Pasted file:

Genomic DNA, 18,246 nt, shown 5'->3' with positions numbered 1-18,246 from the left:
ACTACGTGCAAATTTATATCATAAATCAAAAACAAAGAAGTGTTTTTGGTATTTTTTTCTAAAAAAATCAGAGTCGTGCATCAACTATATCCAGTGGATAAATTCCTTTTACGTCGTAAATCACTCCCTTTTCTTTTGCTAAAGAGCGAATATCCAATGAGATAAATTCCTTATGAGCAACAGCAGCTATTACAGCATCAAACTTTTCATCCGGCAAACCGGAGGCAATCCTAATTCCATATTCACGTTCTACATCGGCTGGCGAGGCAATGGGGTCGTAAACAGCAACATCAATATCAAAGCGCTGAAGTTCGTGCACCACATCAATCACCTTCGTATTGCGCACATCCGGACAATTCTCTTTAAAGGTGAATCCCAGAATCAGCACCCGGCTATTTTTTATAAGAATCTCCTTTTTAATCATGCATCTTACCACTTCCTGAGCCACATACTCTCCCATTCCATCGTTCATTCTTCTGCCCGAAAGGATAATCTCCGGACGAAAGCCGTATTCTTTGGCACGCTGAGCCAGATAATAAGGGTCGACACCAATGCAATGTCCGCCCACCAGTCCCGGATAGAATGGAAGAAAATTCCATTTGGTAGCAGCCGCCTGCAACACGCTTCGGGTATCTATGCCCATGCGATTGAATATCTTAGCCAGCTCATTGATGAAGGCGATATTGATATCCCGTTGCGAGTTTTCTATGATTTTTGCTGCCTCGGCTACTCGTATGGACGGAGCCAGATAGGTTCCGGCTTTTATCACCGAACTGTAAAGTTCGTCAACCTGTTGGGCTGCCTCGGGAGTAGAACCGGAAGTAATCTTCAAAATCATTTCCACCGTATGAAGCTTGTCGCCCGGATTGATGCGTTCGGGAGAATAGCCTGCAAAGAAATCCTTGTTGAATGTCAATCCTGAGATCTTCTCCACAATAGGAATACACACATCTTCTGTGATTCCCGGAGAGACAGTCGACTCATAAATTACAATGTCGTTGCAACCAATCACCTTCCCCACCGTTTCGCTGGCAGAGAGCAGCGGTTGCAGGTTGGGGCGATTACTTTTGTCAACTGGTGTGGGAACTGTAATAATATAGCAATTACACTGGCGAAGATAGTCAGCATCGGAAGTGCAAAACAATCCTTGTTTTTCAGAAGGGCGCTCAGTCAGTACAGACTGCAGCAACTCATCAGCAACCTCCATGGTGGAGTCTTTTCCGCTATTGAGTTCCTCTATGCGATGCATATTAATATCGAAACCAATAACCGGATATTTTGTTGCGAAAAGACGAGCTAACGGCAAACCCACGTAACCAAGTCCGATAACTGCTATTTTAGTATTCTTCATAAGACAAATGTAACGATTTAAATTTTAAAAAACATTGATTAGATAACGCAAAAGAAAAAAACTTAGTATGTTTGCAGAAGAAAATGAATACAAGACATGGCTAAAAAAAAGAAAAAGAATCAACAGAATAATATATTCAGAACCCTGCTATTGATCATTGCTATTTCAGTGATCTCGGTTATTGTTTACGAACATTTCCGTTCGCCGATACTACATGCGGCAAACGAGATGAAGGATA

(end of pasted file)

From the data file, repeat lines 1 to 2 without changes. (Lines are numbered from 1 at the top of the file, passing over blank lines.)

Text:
Genomic DNA, 18,246 nt, shown 5'->3' with positions numbered 1-18,246 from the left:
ACTACGTGCAAATTTATATCATAAATCAAAAACAAAGAAGTGTTTTTGGTATTTTTTTCTAAAAAAATCAGAGTCGTGCATCAACTATATCCAGTGGATAAATTCCTTTTACGTCGTAAATCACTCCCTTTTCTTTTGCTAAAGAGCGAATATCCAATGAGATAAATTCCTTATGAGCAACAGCAGCTATTACAGCATCAAACTTTTCATCCGGCAAACCGGAGGCAATCCTAATTCCATATTCACGTTCTACATCGGCTGGCGAGGCAATGGGGTCGTAAACAGCAACATCAATATCAAAGCGCTGAAGTTCGTGCACCACATCAATCACCTTCGTATTGCGCACATCCGGACAATTCTCTTTAAAGGTGAATCCCAGAATCAGCACCCGGCTATTTTTTATAAGAATCTCCTTTTTAATCATGCATCTTACCACTTCCTGAGCCACATACTCTCCCATTCCATCGTTCATTCTTCTGCCCGAAAGGATAATCTCCGGACGAAAGCCGTATTCTTTGGCACGCTGAGCCAGATAATAAGGGTCGACACCAATGCAATGTCCGCCCACCAGTCCCGGATAGAATGGAAGAAAATTCCATTTGGTAGCAGCCGCCTGCAACACGCTTCGGGTATCTATGCCCATGCGATTGAATATCTTAGCCAGCTCATTGATGAAGGCGATATTGATATCCCGTTGCGAGTTTTCTATGATTTTTGCTGCCTCGGCTACTCGTATGGACGGAGCCAGATAGGTTCCGGCTTTTATCACCGAACTGTAAAGTTCGTCAACCTGTTGGGCTGCCTCGGGAGTAGAACCGGAAGTAATCTTCAAAATCATTTCCACCGTATGAAGCTTGTCGCCCGGATTGATGCGTTCGGGAGAATAGCCTGCAAAGAAATCCTTGTTGAATGTCAATCCTGAGATCTTCTCCACAATAGGAATACACACATCTTCTGTGATTCCCGGAGAGACAGTCGACTCATAAATTACAATGTCGTTGCAACCAATCACCTTCCCCACCGTTTCGCTGGCAGAGAGCAGCGGTTGCAGGTTGGGGCGATTACTTTTGTCAACTGGTGTGGGAACTGTAATAATATAGCAATTACACTGGCGAAGATAGTCAGCATCGGAAGTGCAAAACAATCCTTGTTTTTCAGAAGGGCGCTCAGTCAGTACAGACTGCAGCAACTCATCAGCAACCTCCATGGTGGAGTCTTTTCCGCTATTGAGTTCCTCTATGCGATGCATATTAATATCGAAACCAATAACCGGATATTTTGTTGCGAAAAGACGAGCTAACGGCAAACCCACGTAACCAAGTCCGATAACTGCTATTTTAGTATTCTTCATAAGACAAATGTAACGATTTAAATTTTAAAAAACATTGATTAGATAACGCAAAAGAAAAAAACTTAGTATGTTTGCAGAAGAAAATGAATACAAGACATGGCTAAAAAAAAGAAAAAGAATCAACAGAATAATATATTCAGAACCCTGCTATTGATCATTGCTATTTCAGTGATCTCGGTTATTGTTTACGAACATTTCCGTTCGCCGATACTACATGCGGCAAACGAGATGAAGGATA